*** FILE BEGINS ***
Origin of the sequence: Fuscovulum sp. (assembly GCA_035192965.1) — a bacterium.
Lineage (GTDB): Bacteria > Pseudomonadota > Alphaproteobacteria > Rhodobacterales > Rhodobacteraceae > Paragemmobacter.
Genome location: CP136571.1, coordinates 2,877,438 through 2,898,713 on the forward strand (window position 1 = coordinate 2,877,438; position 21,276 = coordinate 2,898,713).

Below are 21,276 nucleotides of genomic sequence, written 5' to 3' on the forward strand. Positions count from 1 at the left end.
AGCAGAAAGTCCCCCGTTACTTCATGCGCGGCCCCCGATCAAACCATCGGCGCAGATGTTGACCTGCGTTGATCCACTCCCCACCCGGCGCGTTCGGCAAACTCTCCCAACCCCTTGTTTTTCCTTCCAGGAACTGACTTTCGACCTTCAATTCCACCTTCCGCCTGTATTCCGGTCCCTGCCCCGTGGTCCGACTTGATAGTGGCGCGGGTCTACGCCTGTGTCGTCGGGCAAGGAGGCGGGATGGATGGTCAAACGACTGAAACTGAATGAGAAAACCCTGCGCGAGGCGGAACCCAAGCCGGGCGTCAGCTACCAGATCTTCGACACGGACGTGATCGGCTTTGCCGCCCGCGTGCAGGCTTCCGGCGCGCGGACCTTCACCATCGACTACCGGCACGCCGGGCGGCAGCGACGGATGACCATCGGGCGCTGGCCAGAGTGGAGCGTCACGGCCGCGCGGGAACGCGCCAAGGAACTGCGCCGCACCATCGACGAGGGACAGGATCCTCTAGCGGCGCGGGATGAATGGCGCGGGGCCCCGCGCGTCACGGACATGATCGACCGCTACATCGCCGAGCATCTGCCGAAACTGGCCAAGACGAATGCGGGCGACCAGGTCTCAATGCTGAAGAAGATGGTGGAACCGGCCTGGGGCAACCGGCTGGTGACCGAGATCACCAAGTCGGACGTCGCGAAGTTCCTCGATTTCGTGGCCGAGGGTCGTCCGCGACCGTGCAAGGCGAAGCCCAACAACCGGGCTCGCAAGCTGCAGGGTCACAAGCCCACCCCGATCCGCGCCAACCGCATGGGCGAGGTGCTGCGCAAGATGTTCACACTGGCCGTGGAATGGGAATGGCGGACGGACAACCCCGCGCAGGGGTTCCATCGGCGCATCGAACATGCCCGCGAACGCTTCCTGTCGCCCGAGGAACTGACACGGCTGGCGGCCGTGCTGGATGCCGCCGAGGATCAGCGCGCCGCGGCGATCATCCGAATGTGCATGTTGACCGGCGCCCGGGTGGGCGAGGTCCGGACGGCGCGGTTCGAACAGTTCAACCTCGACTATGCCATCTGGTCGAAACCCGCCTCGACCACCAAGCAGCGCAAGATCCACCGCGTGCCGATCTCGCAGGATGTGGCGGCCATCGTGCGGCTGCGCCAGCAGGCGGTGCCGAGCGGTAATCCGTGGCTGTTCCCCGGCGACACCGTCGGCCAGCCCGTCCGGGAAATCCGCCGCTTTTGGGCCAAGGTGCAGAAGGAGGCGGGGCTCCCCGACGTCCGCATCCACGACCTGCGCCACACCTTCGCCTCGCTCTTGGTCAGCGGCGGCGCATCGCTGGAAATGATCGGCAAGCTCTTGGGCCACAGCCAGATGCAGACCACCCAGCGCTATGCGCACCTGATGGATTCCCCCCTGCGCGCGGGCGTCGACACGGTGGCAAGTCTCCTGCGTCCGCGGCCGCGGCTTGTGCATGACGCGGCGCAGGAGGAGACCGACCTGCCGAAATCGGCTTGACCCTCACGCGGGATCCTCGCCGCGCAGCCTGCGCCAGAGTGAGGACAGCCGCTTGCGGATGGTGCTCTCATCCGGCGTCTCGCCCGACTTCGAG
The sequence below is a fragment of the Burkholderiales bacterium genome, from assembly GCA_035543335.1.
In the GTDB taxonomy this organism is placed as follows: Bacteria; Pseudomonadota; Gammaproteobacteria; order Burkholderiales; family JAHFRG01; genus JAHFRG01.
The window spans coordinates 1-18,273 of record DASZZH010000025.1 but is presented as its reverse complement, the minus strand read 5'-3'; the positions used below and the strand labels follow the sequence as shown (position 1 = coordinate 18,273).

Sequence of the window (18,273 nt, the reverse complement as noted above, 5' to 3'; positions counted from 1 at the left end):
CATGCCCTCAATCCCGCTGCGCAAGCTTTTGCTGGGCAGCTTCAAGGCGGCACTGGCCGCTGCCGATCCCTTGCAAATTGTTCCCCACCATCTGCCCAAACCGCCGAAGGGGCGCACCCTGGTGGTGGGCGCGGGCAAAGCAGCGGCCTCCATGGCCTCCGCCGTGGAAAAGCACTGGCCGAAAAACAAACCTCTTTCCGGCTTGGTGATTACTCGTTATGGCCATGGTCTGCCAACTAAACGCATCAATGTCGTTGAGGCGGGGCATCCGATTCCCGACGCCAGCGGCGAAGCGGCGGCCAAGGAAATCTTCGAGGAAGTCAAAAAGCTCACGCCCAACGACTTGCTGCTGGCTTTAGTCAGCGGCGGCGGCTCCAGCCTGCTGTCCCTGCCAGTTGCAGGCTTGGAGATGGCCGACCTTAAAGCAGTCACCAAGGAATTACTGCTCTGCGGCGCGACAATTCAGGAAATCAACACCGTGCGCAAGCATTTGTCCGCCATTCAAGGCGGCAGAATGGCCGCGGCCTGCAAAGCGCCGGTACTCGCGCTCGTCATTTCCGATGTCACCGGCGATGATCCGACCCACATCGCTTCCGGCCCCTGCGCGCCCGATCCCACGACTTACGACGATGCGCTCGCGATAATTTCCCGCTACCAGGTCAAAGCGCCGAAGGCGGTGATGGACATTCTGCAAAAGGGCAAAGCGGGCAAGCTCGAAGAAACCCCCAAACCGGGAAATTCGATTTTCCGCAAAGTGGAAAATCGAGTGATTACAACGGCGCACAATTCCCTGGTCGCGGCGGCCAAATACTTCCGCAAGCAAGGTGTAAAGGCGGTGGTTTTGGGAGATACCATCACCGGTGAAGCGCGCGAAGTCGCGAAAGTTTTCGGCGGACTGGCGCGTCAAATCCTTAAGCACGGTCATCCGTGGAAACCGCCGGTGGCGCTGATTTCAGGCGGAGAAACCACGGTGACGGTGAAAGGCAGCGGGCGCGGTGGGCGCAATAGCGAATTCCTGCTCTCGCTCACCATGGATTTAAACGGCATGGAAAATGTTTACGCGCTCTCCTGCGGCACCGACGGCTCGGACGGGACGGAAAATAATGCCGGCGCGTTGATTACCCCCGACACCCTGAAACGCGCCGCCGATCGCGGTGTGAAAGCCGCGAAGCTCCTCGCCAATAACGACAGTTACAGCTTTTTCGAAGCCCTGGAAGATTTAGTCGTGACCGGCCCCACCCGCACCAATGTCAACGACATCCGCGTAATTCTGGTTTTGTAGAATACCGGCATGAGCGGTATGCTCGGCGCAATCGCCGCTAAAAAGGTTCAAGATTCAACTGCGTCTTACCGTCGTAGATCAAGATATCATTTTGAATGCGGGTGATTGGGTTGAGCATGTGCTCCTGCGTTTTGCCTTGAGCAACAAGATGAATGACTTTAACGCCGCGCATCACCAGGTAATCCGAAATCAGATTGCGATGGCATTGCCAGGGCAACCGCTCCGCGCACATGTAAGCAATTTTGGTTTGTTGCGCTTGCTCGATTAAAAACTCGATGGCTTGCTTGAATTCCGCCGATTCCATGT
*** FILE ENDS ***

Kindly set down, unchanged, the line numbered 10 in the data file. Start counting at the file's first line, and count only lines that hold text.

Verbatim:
CATGCCCTCAATCCCGCTGCGCAAGCTTTTGCTGGGCAGCTTCAAGGCGGCACTGGCCGCTGCCGATCCCTTGCAAATTGTTCCCCACCATCTGCCCAAACCGCCGAAGGGGCGCACCCTGGTGGTGGGCGCGGGCAAAGCAGCGGCCTCCATGGCCTCCGCCGTGGAAAAGCACTGGCCGAAAAACAAACCTCTTTCCGGCTTGGTGATTACTCGTTATGGCCATGGTCTGCCAACTAAACGCATCAATGTCGTTGAGGCGGGGCATCCGATTCCCGACGCCAGCGGCGAAGCGGCGGCCAAGGAAATCTTCGAGGAAGTCAAAAAGCTCACGCCCAACGACTTGCTGCTGGCTTTAGTCAGCGGCGGCGGCTCCAGCCTGCTGTCCCTGCCAGTTGCAGGCTTGGAGATGGCCGACCTTAAAGCAGTCACCAAGGAATTACTGCTCTGCGGCGCGACAATTCAGGAAATCAACACCGTGCGCAAGCATTTGTCCGCCATTCAAGGCGGCAGAATGGCCGCGGCCTGCAAAGCGCCGGTACTCGCGCTCGTCATTTCCGATGTCACCGGCGATGATCCGACCCACATCGCTTCCGGCCCCTGCGCGCCCGATCCCACGACTTACGACGATGCGCTCGCGATAATTTCCCGCTACCAGGTCAAAGCGCCGAAGGCGGTGATGGACATTCTGCAAAAGGGCAAAGCGGGCAAGCTCGAAGAAACCCCCAAACCGGGAAATTCGATTTTCCGCAAAGTGGAAAATCGAGTGATTACAACGGCGCACAATTCCCTGGTCGCGGCGGCCAAATACTTCCGCAAGCAAGGTGTAAAGGCGGTGGTTTTGGGAGATACCATCACCGGTGAAGCGCGCGAAGTCGCGAAAGTTTTCGGCGGACTGGCGCGTCAAATCCTTAAGCACGGTCATCCGTGGAAACCGCCGGTGGCGCTGATTTCAGGCGGAGAAACCACGGTGACGGTGAAAGGCAGCGGGCGCGGTGGGCGCAATAGCGAATTCCTGCTCTCGCTCACCATGGATTTAAACGGCATGGAAAATGTTTACGCGCTCTCCTGCGGCACCGACGGCTCGGACGGGACGGAAAATAATGCCGGCGCGTTGATTACCCCCGACACCCTGAAACGCGCCGCCGATCGCGGTGTGAAAGCCGCGAAGCTCCTCGCCAATAACGACAGTTACAGCTTTTTCGAAGCCCTGGAAGATTTAGTCGTGACCGGCCCCACCCGCACCAATGTCAACGACATCCGCGTAATTCTGGTTTTGTAGAATACCGGCATGAGCGGTATGCTCGGCGCAATCGCCGCTAAAAAGGTTCAAGATTCAACTGCGTCTTACCGTCGTAGATCAAGATATCATTTTGAATGCGGGTGATTGGGTTGAGCATGTGCTCCTGCGTTTTGCCTTGAGCAACAAGATGAATGACTTTAACGCCGCGCATCACCAGGTAATCCGAAATCAGATTGCGATGGCATTGCCAGGGCAACCGCTCCGCGCACATGTAAGCAATTTTGGTTTGTTGCGCTTGCTCGATTAAAAACTCGATGGCTTGCTTGAATTCCGCCGATTCCATGT